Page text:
No, Mother’s Day doesn’t mean your mom is perfect


The No. 1 brand in the entire world isn’t Apple, or Exxon, or Google, or anything like that … it’s motherhood. That’s the most tied up in “should-be good” feelings, the future of our world, and everything that we’re taught is supposed to matter greatly to us. We deify the busy mom — the super woman! — and we cast aspersions, however real or not real, on people without kids (“selfish!”) or moms who mess up a lot. This has been the process for generations; it will be the process for more generations to come. This is, essentially, life.

I hate seeing families not be as close. It happens to all families in some small degree — adolescent rebellion, etc. — and then it probably happens to about 1 in 2 families at the high level (divorce) or some other level (death, etc.) It’s sad. Families are the true cornerstone of society; it’s not corporations or law or anything like that. It’s families, neighborhoods, and connections. That’s what makes us, and keeps us, human. We’re social animals.

Here’s the thing people often forget, though: for families to grow, and generations to improve on each other, you actually need to realize your parents have some flaws. Let me explain.

I wrote about this once before — if your parents’ marriage is bad (or good), will yours be bad (or good)? No one really knows, although there is a bunch of research about it.

I like to observe people, and often I do so in a horribly flawed way, but often I’m also moderately successful. (Phrased another way: I’m a human being.) Here’s what I’ve seen on parents and children as each side gets older, and admittedly this isn’t scientific per se:

  • Some kids absolutely deify their mothers, into adulthood.
  • Some kids love their mothers and realize they have flaws, just like any human being walking amongst us.
  • Some kids hate their mothers for X or Y reason, and that carries into adulthood.

You’d assume on face that “Group 1” would do great with their own kids, because I mean, they love and adore their mother, and clearly that’s a two-way street, and when their kids are born, the grandmother is going to be a super source of support.

You’d then assume “Group 2” and “Group 3” might have some struggles, no? Especially Group 3.

Here’s the deal I’ve seen: most people I know, “Group 1” is the biggest train wreck, “Group 2” is the most-adjusted, and “Group 3” does better than expected.

Here’s the problem with “Group 1.” People are flawed. If you believe even an iota or a word of the Bible, there’s essentially one perfect person that ever walked the Earth. (And we nailed him to a cross, so there’s that…) Your mother is flawed. She could be the most perfect, most loving, best cook, best healer, best scheduler of events, etc… she still has flaws. We all do.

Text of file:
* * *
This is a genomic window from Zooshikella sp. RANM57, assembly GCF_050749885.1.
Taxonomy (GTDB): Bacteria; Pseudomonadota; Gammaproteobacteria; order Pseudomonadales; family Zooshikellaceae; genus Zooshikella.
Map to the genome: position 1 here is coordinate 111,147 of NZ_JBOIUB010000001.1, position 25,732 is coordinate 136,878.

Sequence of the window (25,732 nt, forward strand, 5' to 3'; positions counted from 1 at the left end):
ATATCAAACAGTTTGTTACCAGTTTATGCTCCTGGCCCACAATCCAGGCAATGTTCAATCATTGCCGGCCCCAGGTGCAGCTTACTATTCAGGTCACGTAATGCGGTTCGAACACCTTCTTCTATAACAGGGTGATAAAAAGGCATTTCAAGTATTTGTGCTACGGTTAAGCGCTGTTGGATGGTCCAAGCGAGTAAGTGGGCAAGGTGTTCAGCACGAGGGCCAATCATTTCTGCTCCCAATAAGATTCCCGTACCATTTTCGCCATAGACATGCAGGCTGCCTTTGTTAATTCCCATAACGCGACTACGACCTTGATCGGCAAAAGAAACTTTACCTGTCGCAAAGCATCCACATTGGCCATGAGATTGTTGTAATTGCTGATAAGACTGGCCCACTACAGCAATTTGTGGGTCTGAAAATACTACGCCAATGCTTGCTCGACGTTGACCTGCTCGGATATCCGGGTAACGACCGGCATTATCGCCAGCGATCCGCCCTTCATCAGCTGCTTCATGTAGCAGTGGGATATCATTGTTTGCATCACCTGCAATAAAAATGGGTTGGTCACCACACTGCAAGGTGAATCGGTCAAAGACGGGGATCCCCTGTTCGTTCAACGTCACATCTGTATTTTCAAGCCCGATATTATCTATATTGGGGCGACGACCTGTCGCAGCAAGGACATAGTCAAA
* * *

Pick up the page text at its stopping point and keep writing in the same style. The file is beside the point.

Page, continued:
When you can’t see those flaws, you’re just going to parent the same way she did, and carry your flaws + her flaws down the line. That doesn’t help anyone. That’s not actually growth.

I know people hate discussing failure — and families probably hate it more than anyone — but the thing is, failure is growth. You can’t grow just from success, because then there’s no context for anything. You want to solve any kind of problem in your life? Struggle has to go with insight.

Failure and success are related

Lest you’re still reading and you think “Jesus Christ, man, are you throwing your mother under a bus on Mother’s Day?”, well, no.

See, here’s the thing: I love my mother more than maybe anyone else in my life. She’s a tremendous woman and she made a ton of sacrifices for me. I wouldn’t be the type of person I am (insofar as anyone views that as valuable, of course) without her. She’s awesome.

But does my mother have flaws? Yes.

And honestly, I felt like the first transitional steps for me towards adulthood — which I’ve probably not really arrived at yet, honestly — were when I understood, “My parents are people too. They flaws and issues and worries and concerns and they mess up.”

Then I have friends who absolutely adore everything their mom does. She could be a total train wreck for months at a time, and those kids will say “No, she’s OK! That’s just mom!” Blinders on. All families do this to some extent. It’s not like I’m sitting here writing down some totally new idea. But I’ve seen those kids grow up and have kids of their own, and it’s all hide-hide-hide-hide-what’s-really-happening and “Well, mom did this so we’re gonna do this too,” even if that doesn’t work for the third generation.

That shit is hard.

And if you think for a second that you can get married to a person and deify your own parents and have them subsequently deify your parents too, well, there’s an unicorn in your kitchen. The entire way that having in-laws works is that you figure out what’s wrong with them faster than your spouse can (works on both sides of the equation), you try to convince your spouse of some aspects of this, your spouse pushes back, and then, years later, you’re kinda in agreement that both sides are a wreck in their own glorious ways — unless, of course, you worship at the altar of Group 1 above.

My basic point here, although I elaborated it too much, is pretty simple: if you want to grow up and develop the next generation and move things forward and move yourself further into adulthood, love your mother with every ounce of your heart — but also realize she’s not a perfect person either.

Ted Bauer

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